Unfortunately, instead of adopting a nuanced approach, the West is once again taking an over-simplistic view of a complicated reality: enough has not been done to destroy Isis in Iraq and Syria. Such reductionist visualisation ignores the elephant in the room – flawed western foreign policies in Middle East that fuel violent extremism, domestic social policies which fail to integrate migrant communities and the Islamophobic attitudes of the far-right that discriminate against Muslims and marginalise them. By stepping up airstrikes against Isis in Syria, the West is externalising a complicated problem whose roots are internal. Once again symptoms are being treated, not the causes.
It is quite evident that the heavily securitised western response to the Paris attacks has already polarised the debate. It has created new divisions which actually strengthen Isis rather than weakening it. Such response will win Isis more recruits, which is a recipe for even more radicalism and extremism. So far, Isis seems successful in its strategy of terrorising communities, getting publicity and further polarising the Muslim and non-Muslim divide on which it thrives.
Isis is a unique phenomenon in three respects; it is a terrorist organisation, a semi-conventional guerrilla outfit as well as a conventional quasi-military organisation simultaneously. It is engaged in hybrid warfare with multiple adversaries. It changes its approach and tactics from terrorism to guerrilla warfare and to conventional military tactics as and when required. It hits Europe and other adversaries outside Iraq and Syria through terrorism. It shifts to guerrilla tactics in areas where it is faced with a superior conventional enemy. And it fights like a proper army when it occupies areas like Mosul (Iraq) and Palmyra (Syria) etc. So increasing air-strikes or boots on the ground alone will not weaken Isis because it will change its fighting tactics as per the circumstances.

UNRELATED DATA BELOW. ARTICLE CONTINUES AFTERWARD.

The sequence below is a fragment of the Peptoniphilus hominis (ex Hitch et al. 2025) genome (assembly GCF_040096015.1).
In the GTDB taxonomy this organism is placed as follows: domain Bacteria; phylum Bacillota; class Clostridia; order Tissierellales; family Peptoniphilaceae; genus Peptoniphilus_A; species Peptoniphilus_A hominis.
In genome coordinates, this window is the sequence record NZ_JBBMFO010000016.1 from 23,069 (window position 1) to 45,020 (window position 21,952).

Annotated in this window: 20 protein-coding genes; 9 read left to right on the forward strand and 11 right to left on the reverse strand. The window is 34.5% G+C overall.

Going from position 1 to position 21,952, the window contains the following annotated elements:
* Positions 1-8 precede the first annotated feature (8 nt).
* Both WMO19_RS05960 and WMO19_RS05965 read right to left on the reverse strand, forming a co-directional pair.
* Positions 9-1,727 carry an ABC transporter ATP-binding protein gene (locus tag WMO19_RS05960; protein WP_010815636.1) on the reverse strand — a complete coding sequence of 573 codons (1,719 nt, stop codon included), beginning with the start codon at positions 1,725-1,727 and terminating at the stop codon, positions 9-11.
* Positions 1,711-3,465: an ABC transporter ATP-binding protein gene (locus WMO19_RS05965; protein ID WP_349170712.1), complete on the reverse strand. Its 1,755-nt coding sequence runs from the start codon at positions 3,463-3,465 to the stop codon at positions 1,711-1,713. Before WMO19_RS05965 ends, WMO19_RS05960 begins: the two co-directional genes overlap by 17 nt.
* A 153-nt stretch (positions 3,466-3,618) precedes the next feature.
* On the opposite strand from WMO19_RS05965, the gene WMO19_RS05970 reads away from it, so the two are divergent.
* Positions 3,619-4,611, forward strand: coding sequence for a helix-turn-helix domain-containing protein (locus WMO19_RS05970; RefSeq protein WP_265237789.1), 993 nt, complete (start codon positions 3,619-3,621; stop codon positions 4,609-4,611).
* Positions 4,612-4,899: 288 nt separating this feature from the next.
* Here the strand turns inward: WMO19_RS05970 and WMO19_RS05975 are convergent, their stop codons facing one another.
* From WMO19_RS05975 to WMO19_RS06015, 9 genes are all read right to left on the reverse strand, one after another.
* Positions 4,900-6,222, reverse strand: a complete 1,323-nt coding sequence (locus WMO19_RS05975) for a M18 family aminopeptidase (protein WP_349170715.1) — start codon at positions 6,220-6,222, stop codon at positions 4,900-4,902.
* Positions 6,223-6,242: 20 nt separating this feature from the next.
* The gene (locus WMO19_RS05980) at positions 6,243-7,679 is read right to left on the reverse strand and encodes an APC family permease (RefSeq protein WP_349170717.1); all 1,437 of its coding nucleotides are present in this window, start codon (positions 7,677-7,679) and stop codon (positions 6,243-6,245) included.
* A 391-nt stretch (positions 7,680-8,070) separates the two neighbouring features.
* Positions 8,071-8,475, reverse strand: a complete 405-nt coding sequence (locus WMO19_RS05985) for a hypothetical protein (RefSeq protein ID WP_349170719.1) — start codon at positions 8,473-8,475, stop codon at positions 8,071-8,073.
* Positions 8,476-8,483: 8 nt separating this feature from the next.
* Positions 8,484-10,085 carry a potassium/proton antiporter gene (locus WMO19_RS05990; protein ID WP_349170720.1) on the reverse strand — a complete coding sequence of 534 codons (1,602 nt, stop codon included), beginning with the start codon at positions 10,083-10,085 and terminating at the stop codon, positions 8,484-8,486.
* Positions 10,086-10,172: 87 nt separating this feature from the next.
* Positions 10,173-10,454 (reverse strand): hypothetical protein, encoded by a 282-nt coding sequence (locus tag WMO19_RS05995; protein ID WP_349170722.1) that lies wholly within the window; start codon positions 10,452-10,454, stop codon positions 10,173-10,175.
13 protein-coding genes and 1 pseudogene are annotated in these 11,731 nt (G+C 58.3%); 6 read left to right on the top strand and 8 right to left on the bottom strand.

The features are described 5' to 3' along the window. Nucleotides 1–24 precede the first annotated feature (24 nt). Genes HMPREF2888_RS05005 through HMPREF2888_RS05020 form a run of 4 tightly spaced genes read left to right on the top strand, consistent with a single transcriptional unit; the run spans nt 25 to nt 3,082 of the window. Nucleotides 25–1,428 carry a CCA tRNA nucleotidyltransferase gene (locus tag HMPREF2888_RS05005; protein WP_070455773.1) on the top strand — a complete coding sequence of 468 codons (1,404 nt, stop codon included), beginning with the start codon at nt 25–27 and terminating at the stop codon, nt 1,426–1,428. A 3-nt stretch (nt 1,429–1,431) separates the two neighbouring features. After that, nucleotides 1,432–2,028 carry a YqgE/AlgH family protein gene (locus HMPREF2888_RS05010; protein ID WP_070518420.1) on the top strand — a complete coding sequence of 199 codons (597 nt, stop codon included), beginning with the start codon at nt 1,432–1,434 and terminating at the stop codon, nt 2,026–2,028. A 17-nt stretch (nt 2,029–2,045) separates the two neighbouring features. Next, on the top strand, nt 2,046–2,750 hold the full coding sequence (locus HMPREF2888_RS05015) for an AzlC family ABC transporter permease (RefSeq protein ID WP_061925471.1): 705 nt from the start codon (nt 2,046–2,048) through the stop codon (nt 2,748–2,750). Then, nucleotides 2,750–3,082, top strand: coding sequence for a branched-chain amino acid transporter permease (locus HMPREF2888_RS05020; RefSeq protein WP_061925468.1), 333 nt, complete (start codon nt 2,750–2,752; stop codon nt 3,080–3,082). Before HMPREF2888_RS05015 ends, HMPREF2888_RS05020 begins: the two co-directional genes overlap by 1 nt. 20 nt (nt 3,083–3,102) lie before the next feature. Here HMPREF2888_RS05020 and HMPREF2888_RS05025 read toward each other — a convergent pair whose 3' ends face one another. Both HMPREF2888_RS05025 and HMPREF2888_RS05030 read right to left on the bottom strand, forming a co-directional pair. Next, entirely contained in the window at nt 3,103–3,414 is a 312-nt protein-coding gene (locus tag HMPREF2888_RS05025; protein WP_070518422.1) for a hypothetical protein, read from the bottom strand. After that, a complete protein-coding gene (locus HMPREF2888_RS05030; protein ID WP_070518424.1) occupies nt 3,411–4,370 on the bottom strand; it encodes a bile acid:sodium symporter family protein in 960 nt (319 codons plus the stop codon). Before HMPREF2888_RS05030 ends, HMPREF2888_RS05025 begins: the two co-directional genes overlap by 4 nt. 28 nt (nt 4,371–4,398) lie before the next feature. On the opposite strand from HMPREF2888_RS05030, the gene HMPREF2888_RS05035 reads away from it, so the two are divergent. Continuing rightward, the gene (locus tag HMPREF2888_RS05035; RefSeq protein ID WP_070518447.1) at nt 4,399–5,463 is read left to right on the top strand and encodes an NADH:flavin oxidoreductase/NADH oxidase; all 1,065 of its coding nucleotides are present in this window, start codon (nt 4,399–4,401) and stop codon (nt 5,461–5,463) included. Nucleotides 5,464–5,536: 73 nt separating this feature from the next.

From the geopolitical perspective, as long as the regional and global powers in Middle East do not stop using Isis as a scapegoat to protect and advance their narrow regional interests, the threat of terrorism will only increase.
Take Turkey for example. Turkey joined the anti-Isis coalition, but instead of fighting Isis it bombed the PKK. The Syrian regime was at the verge of collapse in 2014 until Isis entered the fray and everything happening in Syria became terrorism allowing Russia to enter on the side of Assad. In the name of fighting terror, they bombed the rebel groups and populations opposed to Assad regime. The US paid lip service to fighting Isis and only helped its handpicked regime in Iraq to stay in power in Baghdad. The Saudis, Qataris and others did not touch Isis as long as it killed Shias.
It is quite evident that geopolitics dictates counterterrorism policies and not the other way round. Hitherto, terrorism has been used by different powers as a tool to play geopolitics but now this kind of global politicking comes with a costly price tag – bombs in Europe and attacks in countries like Saudi Arabia, Kuwait etc.
The writer is an associate research fellow at the International Centre for Political
Violence and Terrorism Research (ICPVTR) of the S Rajaratnam School of International Studies, Singapore.
Email: email@example.comAbdul Basit, "From 9/11 to 9/11," The News. 2015-12-01.
Keywords: Social sciences , Geopolitical implications , Paris attacks , Hebdo attack , International political agenda , Isis operations , Syria , Middle East , Paris , Iraq , Egypt , Turkey , Terrorists , Hezbollah , US , WOT , 9/11